Janet Donovan & Matt Drudge. *Photo by Patrick G. Ryan
If you don’t know Janet Donovan, you probably don’t get out much. A fixture of the Washington social scene, you can find her at everything from charity functions and book parties to galas, media fetes and embassy events. You may know ”JDo” from her nightlife pieces for Hollywood on the Potomac, NBC Washington Niteside, The Georgetown Dish and Washington Life magazine. Or you may recognize her as the sassy, smoking pantsuit at the party…but do you really know Janet Donovan?
Find out more about this dishin’ diva in today’s FishbowlDC Interview:
How long have you been in Washington? I came here in 1971 with my Spanish friends from Harvard who all got great jobs with The World Bank and IMF. They suggested I come with them– and so I did, along with my two small children.
What jobs have you held here? Social Secretary to the Ambassadors of Argentina and Italy, a short stint under the Ford administration and Council of International Economic Policy, before launching Creative Enterprises Int’l, a publicity firm.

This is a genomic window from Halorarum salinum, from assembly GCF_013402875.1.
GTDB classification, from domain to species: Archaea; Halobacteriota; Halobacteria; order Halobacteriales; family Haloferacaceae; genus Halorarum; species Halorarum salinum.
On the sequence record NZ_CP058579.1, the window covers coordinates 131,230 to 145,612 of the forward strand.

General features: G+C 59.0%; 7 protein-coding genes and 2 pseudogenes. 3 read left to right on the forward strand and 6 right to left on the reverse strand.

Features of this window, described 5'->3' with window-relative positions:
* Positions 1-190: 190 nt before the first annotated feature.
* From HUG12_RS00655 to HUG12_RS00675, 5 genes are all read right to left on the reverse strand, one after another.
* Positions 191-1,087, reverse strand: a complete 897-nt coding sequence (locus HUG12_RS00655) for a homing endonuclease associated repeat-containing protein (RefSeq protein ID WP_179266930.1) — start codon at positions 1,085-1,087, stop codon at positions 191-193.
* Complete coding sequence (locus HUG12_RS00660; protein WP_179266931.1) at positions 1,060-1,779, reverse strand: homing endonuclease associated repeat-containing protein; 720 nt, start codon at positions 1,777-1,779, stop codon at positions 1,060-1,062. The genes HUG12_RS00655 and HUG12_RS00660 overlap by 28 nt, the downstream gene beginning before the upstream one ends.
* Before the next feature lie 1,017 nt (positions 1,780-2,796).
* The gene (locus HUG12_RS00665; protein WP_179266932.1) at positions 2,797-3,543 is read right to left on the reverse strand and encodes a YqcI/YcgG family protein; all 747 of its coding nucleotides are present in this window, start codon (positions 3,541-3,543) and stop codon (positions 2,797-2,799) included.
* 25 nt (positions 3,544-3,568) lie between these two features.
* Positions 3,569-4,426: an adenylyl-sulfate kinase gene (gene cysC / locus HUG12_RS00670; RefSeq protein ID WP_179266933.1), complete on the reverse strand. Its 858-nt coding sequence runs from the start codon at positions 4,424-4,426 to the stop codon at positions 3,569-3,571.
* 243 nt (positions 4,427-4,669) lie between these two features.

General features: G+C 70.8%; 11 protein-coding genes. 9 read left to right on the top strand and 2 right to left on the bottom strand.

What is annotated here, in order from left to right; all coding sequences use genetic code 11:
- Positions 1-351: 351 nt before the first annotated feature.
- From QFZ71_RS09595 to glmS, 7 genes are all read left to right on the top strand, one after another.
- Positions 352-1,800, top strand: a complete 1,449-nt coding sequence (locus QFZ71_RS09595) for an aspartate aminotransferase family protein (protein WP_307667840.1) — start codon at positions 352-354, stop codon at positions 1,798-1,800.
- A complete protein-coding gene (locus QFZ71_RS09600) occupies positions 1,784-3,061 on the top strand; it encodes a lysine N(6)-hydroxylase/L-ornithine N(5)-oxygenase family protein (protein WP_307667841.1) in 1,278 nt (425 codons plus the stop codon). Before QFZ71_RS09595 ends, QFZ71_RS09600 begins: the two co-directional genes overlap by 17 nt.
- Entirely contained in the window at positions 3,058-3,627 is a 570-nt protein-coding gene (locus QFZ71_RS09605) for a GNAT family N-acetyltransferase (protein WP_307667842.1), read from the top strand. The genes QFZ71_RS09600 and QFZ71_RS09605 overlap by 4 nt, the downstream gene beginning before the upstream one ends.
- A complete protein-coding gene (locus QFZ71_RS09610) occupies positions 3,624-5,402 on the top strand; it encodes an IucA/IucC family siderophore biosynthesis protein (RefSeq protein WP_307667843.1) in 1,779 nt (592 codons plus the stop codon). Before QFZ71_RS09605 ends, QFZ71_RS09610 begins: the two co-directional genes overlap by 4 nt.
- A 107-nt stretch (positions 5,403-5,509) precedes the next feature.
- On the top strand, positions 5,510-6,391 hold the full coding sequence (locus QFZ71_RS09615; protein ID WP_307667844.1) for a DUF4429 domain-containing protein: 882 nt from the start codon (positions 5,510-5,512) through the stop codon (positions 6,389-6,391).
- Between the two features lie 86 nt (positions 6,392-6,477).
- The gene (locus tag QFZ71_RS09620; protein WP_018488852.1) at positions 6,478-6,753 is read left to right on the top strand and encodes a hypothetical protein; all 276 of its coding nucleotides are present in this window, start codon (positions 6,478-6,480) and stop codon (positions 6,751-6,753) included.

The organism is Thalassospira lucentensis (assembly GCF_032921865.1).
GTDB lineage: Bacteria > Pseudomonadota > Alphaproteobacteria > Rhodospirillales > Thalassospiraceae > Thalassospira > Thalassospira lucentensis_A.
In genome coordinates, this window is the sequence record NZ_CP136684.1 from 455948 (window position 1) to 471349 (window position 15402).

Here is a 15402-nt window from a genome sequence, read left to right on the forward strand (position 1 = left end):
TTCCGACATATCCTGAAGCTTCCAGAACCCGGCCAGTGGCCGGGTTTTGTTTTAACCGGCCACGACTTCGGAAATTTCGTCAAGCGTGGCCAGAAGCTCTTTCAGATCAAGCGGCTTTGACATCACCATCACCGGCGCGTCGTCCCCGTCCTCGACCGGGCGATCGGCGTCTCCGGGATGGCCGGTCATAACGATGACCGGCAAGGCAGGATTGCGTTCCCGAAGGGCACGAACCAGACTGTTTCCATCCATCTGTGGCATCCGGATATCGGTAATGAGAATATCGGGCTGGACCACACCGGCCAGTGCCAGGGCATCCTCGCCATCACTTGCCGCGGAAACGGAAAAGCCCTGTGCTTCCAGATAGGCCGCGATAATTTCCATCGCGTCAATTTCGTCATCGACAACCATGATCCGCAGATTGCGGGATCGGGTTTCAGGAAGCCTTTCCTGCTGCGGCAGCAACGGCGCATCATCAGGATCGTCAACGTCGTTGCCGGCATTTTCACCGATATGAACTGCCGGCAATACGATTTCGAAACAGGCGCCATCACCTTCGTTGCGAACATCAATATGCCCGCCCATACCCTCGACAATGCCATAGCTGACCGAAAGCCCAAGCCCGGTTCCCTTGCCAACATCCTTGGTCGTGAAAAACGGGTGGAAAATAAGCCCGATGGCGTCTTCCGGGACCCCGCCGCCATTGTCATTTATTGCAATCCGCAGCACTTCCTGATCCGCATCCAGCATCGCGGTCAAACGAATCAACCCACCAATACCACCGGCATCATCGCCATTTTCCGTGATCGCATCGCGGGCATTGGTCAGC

What is your fondest memory of nightlife in DC? Hard to single out because when the exclusive Pisces Club was here, every night was a fond memory (and yes, as wild as they were, I do remember). Iranian Ambassador Zahedi used to show up at Pisces, invite us back to the residence to swim and then serve breakfast which he prepared himself. Always lots of caviar and champagne. Elizabeth Taylor used to go there before she married Senator John Warner.
How has the social scene changed since you came to Washington? It is less edgy….more networking driven without as much fun. I think we took ourselves less seriously in terms of social activity.
You attend a lot of parties. What makes an event great? The guests, hands down. You can have the best venue and food in the world, but if you’re bored, why bother?
As a journalist, is it important to be seen on the scene? Yes and no. Less necessary than before the electronic age. However, for getting spontaneous insight/quotes, it’s always helps if people recognize your name or face.
Who is your favorite working journalist? Myra MacPherson (formerly political style writer for The Washington Post) now with Neiman Foundation and writing another book. She is brilliant.
Who gives the best and worst interview? When the President gives me one, I will let you know. Worst was Ted Turner by far.
*JDo’s thoughts on party crashing, her favorite people and career moments after the jump.